Gigi here! We’re all here because we love beauty products, but there are days when I want to scream. I feel as though I need to take a rocket scientist along with me to the drugstore. I stand in front of a sea of skin care creams and serums, all promising to return my complexion to the glow and softness it had when I was a young girl. Unfortunately, claims are just that; many do not live up to what they promise. The Drugstore Deals reviewer is going to ask for a refund this week.
I’ve always trusted a few companies and rarely been disappointed by them—Oil of Olay and Neutrogena, for starters. Olay has come a long way from offering simple pink fluid in a bottle to a mind-boggling number of items to cleanse, moisturize, protect, and repair. Unfortunately, they should have stayed with their award-winning “Total Effects” line. It was highly effective for me and garnered support from many women and the media. Like Ponce de Leon, I’m on a habitual quest for the consummate item to turn back the clock, and thus I opted to try Olay’s Definity Correcting Protective Lotion (approximately $25.00). This promises to fade skin discoloration and brown spots, brighten skin and make it luminous, and help wrinkles and lines disappear.
Although I have no brown spots, the word “luminous” never fails to get my attention, and this seemed like the ultimate multi-tasking miracle worker. It isn’t, at least for me. Where to start? The packaging. The pump bottle comes in a space-age cylinder and is removed by a tab at the bottom. Olay, do us all a favor—the bottle is fine as it is, and I could have saved money as well as time and angst trying to free it from its container. It reminds me of the shrink-wrapped, sealed bottles of pain relievers sold containing Tylenol or Advil. They’re often not only child-proof, but they’re also adult-proof! If I have a headache or my arms are sore, the last thing I feel like doing is fighting to get to my medication to relieve my symptoms. I feel like doing a comedy routine on this, ala the late George Carlin.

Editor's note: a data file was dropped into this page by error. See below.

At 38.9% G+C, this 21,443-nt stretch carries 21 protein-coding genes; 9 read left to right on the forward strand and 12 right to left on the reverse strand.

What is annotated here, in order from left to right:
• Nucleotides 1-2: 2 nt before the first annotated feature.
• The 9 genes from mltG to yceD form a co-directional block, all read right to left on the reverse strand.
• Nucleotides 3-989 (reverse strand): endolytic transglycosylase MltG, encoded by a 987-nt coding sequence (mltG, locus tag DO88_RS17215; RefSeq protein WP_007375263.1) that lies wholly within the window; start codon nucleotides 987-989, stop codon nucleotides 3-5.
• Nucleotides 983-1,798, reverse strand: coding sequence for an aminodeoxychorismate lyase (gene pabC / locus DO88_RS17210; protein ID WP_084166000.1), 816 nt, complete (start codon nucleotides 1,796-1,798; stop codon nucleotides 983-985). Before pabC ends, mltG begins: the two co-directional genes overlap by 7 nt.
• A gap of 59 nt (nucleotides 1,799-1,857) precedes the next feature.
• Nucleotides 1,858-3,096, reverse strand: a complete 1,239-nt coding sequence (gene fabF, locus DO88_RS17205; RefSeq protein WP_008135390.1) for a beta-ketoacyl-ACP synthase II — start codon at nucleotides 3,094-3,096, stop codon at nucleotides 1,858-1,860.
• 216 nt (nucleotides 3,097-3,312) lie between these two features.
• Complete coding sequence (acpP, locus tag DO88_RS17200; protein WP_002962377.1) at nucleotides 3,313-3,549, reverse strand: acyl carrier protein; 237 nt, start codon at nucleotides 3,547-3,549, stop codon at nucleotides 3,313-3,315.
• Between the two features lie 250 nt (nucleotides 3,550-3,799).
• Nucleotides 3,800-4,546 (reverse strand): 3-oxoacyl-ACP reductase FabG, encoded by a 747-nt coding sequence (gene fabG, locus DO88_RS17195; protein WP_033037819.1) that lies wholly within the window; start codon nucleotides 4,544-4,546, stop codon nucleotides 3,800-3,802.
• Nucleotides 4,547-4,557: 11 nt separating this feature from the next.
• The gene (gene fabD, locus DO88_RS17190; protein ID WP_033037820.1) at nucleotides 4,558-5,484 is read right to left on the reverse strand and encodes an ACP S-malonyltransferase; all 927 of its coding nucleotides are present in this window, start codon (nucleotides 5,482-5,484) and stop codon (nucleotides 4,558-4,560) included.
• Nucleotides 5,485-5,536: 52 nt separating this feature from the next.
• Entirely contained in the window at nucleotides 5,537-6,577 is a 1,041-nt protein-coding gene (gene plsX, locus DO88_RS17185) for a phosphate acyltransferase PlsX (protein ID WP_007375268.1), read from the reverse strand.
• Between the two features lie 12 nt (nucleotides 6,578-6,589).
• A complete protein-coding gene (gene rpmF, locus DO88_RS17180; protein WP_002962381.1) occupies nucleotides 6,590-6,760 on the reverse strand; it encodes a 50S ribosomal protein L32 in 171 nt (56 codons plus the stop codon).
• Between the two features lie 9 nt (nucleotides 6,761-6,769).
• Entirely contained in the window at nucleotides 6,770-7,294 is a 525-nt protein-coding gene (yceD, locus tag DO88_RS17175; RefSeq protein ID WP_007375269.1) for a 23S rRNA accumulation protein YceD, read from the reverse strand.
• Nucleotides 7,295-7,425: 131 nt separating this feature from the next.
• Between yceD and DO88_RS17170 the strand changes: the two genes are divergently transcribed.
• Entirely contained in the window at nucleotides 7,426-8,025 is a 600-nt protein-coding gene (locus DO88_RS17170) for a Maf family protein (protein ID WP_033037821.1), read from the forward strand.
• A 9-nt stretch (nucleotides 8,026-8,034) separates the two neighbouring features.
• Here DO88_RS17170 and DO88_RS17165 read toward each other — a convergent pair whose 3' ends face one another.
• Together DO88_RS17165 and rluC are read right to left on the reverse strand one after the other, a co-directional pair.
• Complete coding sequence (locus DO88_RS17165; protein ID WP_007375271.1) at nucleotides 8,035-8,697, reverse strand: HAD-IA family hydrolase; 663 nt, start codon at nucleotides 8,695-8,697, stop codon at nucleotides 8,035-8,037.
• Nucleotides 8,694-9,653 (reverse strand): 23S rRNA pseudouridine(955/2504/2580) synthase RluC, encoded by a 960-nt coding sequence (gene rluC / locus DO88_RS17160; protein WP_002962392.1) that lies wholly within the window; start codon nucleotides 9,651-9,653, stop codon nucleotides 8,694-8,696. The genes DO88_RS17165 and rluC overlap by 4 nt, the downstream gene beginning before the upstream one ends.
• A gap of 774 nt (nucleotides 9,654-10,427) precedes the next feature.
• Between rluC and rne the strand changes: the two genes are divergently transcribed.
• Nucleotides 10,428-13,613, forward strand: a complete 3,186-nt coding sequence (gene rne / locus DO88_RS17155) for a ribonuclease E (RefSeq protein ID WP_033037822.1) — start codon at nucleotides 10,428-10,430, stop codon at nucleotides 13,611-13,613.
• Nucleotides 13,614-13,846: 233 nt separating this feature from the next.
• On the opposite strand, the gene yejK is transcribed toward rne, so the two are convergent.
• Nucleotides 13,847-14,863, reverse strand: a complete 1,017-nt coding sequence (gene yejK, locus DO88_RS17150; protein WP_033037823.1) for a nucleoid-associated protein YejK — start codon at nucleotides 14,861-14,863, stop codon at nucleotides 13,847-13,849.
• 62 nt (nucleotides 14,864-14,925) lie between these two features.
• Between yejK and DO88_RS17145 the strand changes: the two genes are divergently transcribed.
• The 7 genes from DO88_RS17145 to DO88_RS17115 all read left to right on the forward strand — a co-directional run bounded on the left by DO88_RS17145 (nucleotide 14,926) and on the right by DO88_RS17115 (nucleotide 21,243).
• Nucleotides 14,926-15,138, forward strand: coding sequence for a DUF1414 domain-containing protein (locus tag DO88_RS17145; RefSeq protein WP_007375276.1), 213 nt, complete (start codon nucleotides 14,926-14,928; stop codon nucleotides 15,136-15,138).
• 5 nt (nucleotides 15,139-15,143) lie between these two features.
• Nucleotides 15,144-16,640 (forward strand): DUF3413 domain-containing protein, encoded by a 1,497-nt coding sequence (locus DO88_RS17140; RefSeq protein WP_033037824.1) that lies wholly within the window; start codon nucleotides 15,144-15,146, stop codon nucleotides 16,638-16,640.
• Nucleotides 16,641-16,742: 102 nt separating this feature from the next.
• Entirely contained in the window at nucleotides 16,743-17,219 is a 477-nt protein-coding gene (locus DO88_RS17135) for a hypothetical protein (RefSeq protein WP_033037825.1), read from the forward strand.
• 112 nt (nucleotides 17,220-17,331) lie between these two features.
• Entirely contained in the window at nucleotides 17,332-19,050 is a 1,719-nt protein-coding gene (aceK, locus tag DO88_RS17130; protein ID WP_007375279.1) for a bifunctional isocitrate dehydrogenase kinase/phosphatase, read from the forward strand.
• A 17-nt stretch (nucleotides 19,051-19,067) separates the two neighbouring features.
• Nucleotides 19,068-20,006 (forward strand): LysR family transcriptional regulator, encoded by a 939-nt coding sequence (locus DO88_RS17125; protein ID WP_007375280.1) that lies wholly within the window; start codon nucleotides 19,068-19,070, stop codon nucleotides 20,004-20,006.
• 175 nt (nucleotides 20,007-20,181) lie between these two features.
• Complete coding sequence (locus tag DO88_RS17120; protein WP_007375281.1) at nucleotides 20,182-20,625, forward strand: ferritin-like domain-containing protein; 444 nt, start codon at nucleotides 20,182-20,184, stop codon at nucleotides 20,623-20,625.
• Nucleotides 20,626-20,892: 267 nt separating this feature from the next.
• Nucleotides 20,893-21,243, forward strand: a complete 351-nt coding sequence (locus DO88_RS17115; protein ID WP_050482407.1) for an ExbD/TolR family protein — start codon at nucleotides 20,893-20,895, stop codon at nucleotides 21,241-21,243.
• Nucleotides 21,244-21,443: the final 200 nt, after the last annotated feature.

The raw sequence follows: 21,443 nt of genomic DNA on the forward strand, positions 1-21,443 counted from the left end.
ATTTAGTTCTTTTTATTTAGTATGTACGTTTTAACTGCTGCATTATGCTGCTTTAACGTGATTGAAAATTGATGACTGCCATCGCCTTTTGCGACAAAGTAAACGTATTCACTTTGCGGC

I had high expectations for this cream from my past experiences with Olay. I applied the lightweight cream gently upward and outward on cleansed skin (steer clear of the eye area, as the glycerin and other lipids will cause water to collect underneath, resulting in unsightly puffiness). It wasn’t absorbed into my skin. I had a tacky, heavy feel, which never disappeared. I wasn’t luminous but simply shellacked. I permitted several minutes to pass before I followed with powder foundation, but it caked. So I resigned to use it only before bed for a few weeks, certain that the glucosamine contained actually would penetrate more than ten layers of skin, as pledged on the label, to hydrate and beautify. Wrong.
Though I have no wrinkles per se, I have some hereditary lines from my nose to chin and a few on my neck (I was self-conscious of these as a child and recall trying to pull up the collar of my dress when school photos were being taken at age nine!). The creases were not disguised or softened, and my face was not noticeably smoother than before. The only difference was some slight clarification of my pores and complexion in general. This isn’t a total loss, but I would not buy it again. That’s why the Drugstore Deals reviewer keeps receipts, as should you.
Anyone had luck with Olay’s Regenerist Line?